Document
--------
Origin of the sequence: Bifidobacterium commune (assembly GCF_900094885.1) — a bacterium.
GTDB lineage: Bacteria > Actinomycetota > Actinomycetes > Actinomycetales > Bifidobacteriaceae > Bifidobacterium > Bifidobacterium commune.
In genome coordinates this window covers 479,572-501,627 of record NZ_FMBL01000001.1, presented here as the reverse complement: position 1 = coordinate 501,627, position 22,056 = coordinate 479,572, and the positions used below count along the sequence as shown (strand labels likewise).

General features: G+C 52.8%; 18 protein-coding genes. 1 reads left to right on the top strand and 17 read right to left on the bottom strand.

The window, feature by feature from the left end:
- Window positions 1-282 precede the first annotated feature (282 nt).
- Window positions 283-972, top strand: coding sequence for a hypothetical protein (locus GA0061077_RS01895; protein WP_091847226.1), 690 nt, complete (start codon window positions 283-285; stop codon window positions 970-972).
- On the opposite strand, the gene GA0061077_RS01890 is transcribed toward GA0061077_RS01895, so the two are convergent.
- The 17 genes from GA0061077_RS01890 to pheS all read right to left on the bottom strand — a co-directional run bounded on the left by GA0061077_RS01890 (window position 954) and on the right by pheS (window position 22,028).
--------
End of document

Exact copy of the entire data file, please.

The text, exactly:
Origin of the sequence: Bifidobacterium commune (assembly GCF_900094885.1) — a bacterium.
GTDB lineage: Bacteria > Actinomycetota > Actinomycetes > Actinomycetales > Bifidobacteriaceae > Bifidobacterium > Bifidobacterium commune.
In genome coordinates this window covers 479,572-501,627 of record NZ_FMBL01000001.1, presented here as the reverse complement: position 1 = coordinate 501,627, position 22,056 = coordinate 479,572, and the positions used below count along the sequence as shown (strand labels likewise).

General features: G+C 52.8%; 18 protein-coding genes. 1 reads left to right on the top strand and 17 read right to left on the bottom strand.

The window, feature by feature from the left end:
- Window positions 1-282 precede the first annotated feature (282 nt).
- Window positions 283-972, top strand: coding sequence for a hypothetical protein (locus GA0061077_RS01895; protein WP_091847226.1), 690 nt, complete (start codon window positions 283-285; stop codon window positions 970-972).
- On the opposite strand, the gene GA0061077_RS01890 is transcribed toward GA0061077_RS01895, so the two are convergent.
- The 17 genes from GA0061077_RS01890 to pheS all read right to left on the bottom strand — a co-directional run bounded on the left by GA0061077_RS01890 (window position 954) and on the right by pheS (window position 22,028).